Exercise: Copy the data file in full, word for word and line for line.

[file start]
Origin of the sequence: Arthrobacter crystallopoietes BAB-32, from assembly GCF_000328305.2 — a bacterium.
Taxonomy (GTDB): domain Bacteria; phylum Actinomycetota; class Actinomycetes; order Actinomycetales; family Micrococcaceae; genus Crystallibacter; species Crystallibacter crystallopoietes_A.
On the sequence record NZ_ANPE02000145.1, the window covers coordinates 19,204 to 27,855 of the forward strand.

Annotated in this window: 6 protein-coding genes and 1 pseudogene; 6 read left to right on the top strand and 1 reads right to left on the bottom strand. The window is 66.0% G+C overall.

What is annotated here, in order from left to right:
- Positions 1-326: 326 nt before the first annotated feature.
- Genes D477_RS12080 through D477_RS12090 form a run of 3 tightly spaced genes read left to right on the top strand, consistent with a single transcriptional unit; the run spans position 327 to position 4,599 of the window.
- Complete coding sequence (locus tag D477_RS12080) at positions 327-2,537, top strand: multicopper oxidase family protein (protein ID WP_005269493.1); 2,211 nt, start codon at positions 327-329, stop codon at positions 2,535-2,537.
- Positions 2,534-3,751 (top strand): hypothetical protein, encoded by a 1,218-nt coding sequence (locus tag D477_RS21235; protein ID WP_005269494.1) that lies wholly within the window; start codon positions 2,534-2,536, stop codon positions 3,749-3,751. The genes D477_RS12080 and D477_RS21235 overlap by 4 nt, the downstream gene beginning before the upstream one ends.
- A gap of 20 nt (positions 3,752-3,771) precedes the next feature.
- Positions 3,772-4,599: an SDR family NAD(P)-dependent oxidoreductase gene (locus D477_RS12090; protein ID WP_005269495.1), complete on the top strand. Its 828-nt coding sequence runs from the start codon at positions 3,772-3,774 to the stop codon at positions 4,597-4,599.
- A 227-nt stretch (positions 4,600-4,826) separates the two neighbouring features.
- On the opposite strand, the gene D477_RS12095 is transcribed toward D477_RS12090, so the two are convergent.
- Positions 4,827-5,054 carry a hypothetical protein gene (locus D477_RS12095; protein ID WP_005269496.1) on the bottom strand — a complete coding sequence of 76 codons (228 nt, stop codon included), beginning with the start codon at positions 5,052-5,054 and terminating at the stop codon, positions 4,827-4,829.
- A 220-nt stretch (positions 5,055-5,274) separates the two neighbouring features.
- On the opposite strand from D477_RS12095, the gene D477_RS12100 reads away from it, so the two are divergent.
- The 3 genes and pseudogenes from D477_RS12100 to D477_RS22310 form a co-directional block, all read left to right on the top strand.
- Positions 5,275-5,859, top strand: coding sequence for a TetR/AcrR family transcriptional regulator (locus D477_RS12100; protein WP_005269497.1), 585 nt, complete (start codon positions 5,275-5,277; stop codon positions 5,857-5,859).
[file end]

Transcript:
Origin of the sequence: Arthrobacter crystallopoietes BAB-32, from assembly GCF_000328305.2 — a bacterium.
Taxonomy (GTDB): domain Bacteria; phylum Actinomycetota; class Actinomycetes; order Actinomycetales; family Micrococcaceae; genus Crystallibacter; species Crystallibacter crystallopoietes_A.
On the sequence record NZ_ANPE02000145.1, the window covers coordinates 19,204 to 27,855 of the forward strand.

Annotated in this window: 6 protein-coding genes and 1 pseudogene; 6 read left to right on the top strand and 1 reads right to left on the bottom strand. The window is 66.0% G+C overall.

What is annotated here, in order from left to right:
- Positions 1-326: 326 nt before the first annotated feature.
- Genes D477_RS12080 through D477_RS12090 form a run of 3 tightly spaced genes read left to right on the top strand, consistent with a single transcriptional unit; the run spans position 327 to position 4,599 of the window.
- Complete coding sequence (locus tag D477_RS12080) at positions 327-2,537, top strand: multicopper oxidase family protein (protein ID WP_005269493.1); 2,211 nt, start codon at positions 327-329, stop codon at positions 2,535-2,537.
- Positions 2,534-3,751 (top strand): hypothetical protein, encoded by a 1,218-nt coding sequence (locus tag D477_RS21235; protein ID WP_005269494.1) that lies wholly within the window; start codon positions 2,534-2,536, stop codon positions 3,749-3,751. The genes D477_RS12080 and D477_RS21235 overlap by 4 nt, the downstream gene beginning before the upstream one ends.
- A gap of 20 nt (positions 3,752-3,771) precedes the next feature.
- Positions 3,772-4,599: an SDR family NAD(P)-dependent oxidoreductase gene (locus D477_RS12090; protein ID WP_005269495.1), complete on the top strand. Its 828-nt coding sequence runs from the start codon at positions 3,772-3,774 to the stop codon at positions 4,597-4,599.
- A 227-nt stretch (positions 4,600-4,826) separates the two neighbouring features.
- On the opposite strand, the gene D477_RS12095 is transcribed toward D477_RS12090, so the two are convergent.
- Positions 4,827-5,054 carry a hypothetical protein gene (locus D477_RS12095; protein ID WP_005269496.1) on the bottom strand — a complete coding sequence of 76 codons (228 nt, stop codon included), beginning with the start codon at positions 5,052-5,054 and terminating at the stop codon, positions 4,827-4,829.
- A 220-nt stretch (positions 5,055-5,274) separates the two neighbouring features.
- On the opposite strand from D477_RS12095, the gene D477_RS12100 reads away from it, so the two are divergent.
- The 3 genes and pseudogenes from D477_RS12100 to D477_RS22310 form a co-directional block, all read left to right on the top strand.
- Positions 5,275-5,859, top strand: coding sequence for a TetR/AcrR family transcriptional regulator (locus D477_RS12100; protein WP_005269497.1), 585 nt, complete (start codon positions 5,275-5,277; stop codon positions 5,857-5,859).